There are more ghosts to be found in Activisionís Ghostbusters, which is also based on the movie. Most gamers whoíve been at their consoles or PCs for a while have seen this game in one incarnation or another, but on systems prior to the Nintendo Entertainment System, it only appeared on the Atari VCS and Sega Master System. The VCS version has terrific graphics, some of the best ever seen on that system. You buy a car and some gear and cruise around Manhattan, ridding the streets and buildings of ghosts. Trap them by getting them pinned between two Ghostbustersí ecto-beams and whammo! Let the trap suck Ďem in! Eventually, the city will be overridden by ghosts, but hopefully by that time, youíve gathered enough energy to tackle the Stay Puft Marshmallow Man! Ghostbusters is a fun game for both of these systems, and the Sega version has lots of extra stuff not found on the VCS. It stands as one of the few good movie-to-video game translations. If you think about it, there arenít very many that can claim that.

The Atari systems werenít alone in the characterization of spooky legends. Imagic had the right attitude when they put together Dracula for the Intellivision. It would have been easy to cop out and make this game some generic wander-around-and-find-the-items quest. Instead, they pull off the Bela Lugosi of the year and allow you to sink your fangs into people that you first have to lure out of their homes! Knock, knock. Whoís there? Dracula! Dracula wh - choke! To top it off, youíre pursued by constables who throw stakes at you (they only slow you down, though), a vulture that swoops down and carries you off if you try to flap around (as a bat, did I mention that you can change back and forth?) for too long and the legendary white wolf, who hunts you down and destroys you if you donít get back to the cemetery for some much-needed rest. As cool as that sounds, there isnít anything cooler than playing with two players, where the other guy gets to be a constable-killing zombie. As cool as that sounds, Dracula still isnít my favorite Halloween game.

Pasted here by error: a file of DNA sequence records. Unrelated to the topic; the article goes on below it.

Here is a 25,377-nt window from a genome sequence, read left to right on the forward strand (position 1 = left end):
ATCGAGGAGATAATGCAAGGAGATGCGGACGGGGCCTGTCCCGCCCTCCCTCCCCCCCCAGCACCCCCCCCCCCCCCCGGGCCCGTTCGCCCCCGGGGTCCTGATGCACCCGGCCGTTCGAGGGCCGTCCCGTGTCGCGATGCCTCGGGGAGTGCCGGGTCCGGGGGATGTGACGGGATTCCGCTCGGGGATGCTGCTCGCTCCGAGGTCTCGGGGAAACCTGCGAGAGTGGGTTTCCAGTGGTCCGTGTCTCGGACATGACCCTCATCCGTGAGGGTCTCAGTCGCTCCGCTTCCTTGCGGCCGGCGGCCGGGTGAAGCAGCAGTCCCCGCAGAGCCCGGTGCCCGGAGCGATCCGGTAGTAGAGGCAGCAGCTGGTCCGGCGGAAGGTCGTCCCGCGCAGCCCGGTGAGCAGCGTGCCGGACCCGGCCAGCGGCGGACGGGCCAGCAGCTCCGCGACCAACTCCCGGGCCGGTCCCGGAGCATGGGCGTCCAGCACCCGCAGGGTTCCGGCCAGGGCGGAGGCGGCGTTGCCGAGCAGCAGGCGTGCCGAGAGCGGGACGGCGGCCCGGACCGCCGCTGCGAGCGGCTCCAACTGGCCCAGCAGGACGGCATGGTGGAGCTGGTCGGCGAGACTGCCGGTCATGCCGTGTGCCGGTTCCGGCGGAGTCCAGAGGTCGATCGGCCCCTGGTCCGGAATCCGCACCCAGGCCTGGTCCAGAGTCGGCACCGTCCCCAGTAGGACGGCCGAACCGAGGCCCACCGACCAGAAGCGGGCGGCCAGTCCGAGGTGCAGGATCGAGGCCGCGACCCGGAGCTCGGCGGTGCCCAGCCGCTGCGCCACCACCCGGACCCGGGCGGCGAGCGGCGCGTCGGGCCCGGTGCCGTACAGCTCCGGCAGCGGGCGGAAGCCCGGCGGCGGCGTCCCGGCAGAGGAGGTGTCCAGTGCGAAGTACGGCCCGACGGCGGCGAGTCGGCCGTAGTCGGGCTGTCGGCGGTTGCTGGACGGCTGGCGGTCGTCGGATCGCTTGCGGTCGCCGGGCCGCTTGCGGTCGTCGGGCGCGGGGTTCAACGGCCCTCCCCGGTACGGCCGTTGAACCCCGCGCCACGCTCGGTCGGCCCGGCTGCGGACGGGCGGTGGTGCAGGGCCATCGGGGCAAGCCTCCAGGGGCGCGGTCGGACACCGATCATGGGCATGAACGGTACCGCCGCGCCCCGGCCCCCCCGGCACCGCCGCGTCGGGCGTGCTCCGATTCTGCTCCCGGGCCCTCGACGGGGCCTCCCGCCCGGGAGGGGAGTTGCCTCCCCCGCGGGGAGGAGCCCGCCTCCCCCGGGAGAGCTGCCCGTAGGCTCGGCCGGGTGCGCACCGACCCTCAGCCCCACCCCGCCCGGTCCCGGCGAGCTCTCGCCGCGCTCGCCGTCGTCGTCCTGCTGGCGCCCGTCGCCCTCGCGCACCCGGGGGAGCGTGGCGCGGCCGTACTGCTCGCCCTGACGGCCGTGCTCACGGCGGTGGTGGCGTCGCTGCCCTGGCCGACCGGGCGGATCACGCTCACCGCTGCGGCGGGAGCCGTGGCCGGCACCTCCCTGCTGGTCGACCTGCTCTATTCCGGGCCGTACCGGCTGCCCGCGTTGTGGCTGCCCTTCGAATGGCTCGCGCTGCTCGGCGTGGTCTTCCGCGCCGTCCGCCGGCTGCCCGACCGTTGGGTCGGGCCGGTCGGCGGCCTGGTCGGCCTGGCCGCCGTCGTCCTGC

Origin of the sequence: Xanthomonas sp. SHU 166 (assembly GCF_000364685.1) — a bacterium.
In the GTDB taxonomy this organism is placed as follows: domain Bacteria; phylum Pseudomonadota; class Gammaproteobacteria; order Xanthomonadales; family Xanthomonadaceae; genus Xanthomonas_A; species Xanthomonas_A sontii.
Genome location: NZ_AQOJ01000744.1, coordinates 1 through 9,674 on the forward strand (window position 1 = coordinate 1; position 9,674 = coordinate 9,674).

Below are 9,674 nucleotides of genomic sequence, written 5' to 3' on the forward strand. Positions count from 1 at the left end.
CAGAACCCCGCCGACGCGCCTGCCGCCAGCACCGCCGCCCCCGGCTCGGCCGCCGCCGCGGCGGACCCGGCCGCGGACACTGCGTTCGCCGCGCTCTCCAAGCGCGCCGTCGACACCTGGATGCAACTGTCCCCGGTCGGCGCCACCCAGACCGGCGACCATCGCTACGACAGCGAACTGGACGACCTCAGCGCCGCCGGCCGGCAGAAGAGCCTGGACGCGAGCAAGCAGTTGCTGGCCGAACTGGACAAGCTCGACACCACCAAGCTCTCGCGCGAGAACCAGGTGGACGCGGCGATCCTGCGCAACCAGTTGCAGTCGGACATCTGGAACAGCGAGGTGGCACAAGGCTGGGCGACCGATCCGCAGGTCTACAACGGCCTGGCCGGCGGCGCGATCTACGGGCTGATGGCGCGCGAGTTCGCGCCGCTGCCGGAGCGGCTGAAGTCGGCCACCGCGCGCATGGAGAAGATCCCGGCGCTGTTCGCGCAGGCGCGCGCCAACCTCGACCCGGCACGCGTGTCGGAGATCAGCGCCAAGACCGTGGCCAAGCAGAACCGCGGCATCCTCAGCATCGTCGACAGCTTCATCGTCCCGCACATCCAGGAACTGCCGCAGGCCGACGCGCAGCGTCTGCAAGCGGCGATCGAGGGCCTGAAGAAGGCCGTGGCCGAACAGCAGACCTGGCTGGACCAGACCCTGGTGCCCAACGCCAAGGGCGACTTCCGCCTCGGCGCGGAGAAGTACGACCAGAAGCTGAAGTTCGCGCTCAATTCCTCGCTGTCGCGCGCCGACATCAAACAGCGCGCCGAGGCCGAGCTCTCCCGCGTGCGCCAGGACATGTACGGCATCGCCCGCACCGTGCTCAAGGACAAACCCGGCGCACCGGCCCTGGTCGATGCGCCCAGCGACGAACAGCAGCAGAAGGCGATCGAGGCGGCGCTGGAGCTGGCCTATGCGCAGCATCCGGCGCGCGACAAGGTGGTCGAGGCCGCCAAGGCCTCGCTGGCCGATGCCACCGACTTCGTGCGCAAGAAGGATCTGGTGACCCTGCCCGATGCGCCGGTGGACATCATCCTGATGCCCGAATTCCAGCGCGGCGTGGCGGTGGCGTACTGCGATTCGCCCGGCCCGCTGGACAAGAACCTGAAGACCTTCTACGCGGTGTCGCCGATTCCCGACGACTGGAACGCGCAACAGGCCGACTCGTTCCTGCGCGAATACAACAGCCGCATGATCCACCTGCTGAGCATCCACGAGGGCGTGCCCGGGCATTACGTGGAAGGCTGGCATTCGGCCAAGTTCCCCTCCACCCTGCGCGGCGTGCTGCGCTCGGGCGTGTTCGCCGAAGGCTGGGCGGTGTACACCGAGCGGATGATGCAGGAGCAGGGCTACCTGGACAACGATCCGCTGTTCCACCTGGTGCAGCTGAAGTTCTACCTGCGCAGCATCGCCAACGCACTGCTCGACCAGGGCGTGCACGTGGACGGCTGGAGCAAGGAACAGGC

The DP award for "Best Halloween-Themed Game Ever Made" would be given to an Atari 7800 game called Midnight Mutants, if such an award existed. I mentioned this game in this column once before as a title that you may have never heard of and should check out. Well, here is the reason why you should check it out. It has wonderful graphics for its time, interesting locations and characters, large bosses who shoot eyeballs at you, a nonlinear plot and, best of all, the visage of Grandpa Munster. Yep, for some bizarre reason, Atari felt the need to use this "personality" in order to promote the game. Although it does absolutely nothing for the game play (Grandpa really only turns up to give you advice on non-animated pop-up screens), itís the very thought that some programmer actually had to draw Al Lewisís face at some point, maybe in-between designing the giant skull boss and plotting the correct path to the underground caverns, that really grabs me. About the only thing keeping this game from being perfect is the fact that only one player can tackle it. An additional "good guy" on the screen wouldíve really made this a masterpiece. As it stands, itís still a classic that you shouldnít be without, especially around Halloween.

Iím going to wrap it up here, but remember that although another Halloween may come and go, you can simulate it all year long if you play video games. It really does beat being awakened from a jail cell to have your day-glo body paint hosed off by a malicious county warden. On this matter, you can trust me.

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Last updated: Tuesday, February 13, 2007 06:13 PM